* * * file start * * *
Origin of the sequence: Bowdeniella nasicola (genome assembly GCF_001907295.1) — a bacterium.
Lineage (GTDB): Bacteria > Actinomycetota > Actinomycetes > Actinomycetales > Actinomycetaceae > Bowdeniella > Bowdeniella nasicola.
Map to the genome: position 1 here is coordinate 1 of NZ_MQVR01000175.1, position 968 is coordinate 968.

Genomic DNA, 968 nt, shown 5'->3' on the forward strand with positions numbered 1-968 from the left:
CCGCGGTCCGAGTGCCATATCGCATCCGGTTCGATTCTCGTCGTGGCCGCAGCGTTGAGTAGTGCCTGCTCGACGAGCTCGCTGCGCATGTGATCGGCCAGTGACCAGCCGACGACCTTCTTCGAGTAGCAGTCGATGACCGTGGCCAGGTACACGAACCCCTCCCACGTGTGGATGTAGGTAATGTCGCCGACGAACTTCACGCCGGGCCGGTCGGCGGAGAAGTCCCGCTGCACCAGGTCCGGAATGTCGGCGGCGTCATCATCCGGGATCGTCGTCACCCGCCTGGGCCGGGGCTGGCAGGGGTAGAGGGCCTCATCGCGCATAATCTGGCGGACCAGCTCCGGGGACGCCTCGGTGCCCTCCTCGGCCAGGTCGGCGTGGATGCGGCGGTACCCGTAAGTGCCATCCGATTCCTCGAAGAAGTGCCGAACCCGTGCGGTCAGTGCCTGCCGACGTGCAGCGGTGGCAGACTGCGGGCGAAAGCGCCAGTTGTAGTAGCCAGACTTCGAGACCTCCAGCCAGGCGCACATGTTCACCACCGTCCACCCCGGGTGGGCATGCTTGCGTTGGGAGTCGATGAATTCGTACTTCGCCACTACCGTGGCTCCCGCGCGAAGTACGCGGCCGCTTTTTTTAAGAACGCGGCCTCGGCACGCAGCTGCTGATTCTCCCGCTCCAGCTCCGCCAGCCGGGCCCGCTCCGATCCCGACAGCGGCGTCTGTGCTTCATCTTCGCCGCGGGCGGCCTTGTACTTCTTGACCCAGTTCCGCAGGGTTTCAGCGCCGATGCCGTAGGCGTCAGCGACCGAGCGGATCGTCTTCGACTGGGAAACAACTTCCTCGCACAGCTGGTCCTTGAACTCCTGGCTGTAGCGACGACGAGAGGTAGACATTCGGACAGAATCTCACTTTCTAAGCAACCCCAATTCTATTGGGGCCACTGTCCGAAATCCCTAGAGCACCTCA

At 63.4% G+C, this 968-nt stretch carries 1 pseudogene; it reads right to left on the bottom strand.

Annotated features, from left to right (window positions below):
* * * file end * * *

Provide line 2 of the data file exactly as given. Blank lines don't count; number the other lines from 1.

Lineage (GTDB): Bacteria > Actinomycetota > Actinomycetes > Actinomycetales > Actinomycetaceae > Bowdeniella > Bowdeniella nasicola.